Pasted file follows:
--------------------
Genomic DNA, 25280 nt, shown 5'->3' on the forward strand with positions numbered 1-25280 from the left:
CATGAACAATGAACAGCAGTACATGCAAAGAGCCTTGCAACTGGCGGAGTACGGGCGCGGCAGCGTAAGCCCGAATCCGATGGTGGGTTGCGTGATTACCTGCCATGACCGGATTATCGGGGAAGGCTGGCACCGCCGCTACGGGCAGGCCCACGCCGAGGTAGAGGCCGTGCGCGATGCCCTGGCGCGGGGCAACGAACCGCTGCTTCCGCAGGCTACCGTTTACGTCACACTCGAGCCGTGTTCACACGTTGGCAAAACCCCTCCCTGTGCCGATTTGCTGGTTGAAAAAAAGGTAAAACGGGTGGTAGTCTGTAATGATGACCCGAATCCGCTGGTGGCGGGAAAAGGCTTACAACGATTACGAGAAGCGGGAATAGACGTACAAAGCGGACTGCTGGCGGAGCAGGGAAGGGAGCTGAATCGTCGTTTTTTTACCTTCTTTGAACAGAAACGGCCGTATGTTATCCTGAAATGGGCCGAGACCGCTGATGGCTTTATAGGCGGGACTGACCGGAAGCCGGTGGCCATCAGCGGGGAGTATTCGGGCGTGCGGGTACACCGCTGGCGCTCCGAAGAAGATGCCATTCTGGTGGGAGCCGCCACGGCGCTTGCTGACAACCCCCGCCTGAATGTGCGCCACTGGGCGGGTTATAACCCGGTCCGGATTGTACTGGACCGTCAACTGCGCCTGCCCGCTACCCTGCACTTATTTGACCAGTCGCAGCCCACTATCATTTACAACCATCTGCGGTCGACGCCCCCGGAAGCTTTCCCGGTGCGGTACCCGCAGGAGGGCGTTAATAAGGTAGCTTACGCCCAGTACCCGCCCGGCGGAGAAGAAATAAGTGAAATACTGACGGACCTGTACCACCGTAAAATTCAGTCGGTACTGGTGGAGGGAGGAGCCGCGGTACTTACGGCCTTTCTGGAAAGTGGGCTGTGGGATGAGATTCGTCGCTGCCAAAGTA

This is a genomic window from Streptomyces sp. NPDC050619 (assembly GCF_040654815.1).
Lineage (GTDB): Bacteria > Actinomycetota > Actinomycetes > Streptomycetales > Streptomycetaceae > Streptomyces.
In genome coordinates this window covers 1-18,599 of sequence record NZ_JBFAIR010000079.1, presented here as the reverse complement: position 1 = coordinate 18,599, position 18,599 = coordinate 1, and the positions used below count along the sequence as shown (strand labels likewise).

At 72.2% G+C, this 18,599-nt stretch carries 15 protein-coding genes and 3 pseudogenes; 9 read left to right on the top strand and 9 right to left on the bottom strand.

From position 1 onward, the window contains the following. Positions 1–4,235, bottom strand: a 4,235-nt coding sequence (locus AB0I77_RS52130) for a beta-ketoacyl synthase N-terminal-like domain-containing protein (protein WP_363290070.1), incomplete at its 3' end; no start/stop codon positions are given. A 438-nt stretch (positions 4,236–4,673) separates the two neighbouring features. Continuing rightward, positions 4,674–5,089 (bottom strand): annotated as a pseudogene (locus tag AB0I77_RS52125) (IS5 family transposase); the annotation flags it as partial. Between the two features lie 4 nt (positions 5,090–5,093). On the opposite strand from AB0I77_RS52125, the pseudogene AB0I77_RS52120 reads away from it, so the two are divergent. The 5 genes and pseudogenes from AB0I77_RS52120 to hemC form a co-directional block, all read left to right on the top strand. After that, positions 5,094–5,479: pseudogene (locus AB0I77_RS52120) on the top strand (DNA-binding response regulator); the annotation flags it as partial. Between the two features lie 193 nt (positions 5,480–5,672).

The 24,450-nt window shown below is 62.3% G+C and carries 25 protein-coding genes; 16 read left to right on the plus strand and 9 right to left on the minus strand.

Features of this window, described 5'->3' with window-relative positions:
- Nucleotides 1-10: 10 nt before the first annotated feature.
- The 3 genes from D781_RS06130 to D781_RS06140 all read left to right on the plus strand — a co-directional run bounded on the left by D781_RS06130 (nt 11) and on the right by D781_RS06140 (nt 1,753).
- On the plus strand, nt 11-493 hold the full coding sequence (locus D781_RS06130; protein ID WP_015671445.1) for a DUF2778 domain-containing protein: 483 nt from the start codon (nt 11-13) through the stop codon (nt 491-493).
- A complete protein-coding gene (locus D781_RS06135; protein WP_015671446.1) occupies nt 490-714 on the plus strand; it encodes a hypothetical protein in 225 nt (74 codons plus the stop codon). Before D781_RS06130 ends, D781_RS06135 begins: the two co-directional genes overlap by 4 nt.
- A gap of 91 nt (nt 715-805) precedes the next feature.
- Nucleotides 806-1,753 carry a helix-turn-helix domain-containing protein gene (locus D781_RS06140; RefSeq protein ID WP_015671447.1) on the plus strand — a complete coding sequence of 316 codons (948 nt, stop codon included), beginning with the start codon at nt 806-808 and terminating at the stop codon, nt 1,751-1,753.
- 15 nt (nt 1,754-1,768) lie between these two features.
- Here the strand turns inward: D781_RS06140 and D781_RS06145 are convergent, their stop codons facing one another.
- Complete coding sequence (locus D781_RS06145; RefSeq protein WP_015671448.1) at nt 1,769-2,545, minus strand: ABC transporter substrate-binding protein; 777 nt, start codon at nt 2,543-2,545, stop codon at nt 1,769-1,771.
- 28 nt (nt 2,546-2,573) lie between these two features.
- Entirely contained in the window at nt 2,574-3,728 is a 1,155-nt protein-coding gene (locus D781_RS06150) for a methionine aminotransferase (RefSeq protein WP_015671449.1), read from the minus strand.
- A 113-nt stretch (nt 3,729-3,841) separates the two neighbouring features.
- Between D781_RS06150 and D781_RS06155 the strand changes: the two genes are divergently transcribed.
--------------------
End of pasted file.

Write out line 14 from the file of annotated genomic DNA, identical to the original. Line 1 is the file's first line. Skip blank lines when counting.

- A gap of 91 nt (nt 715-805) precedes the next feature.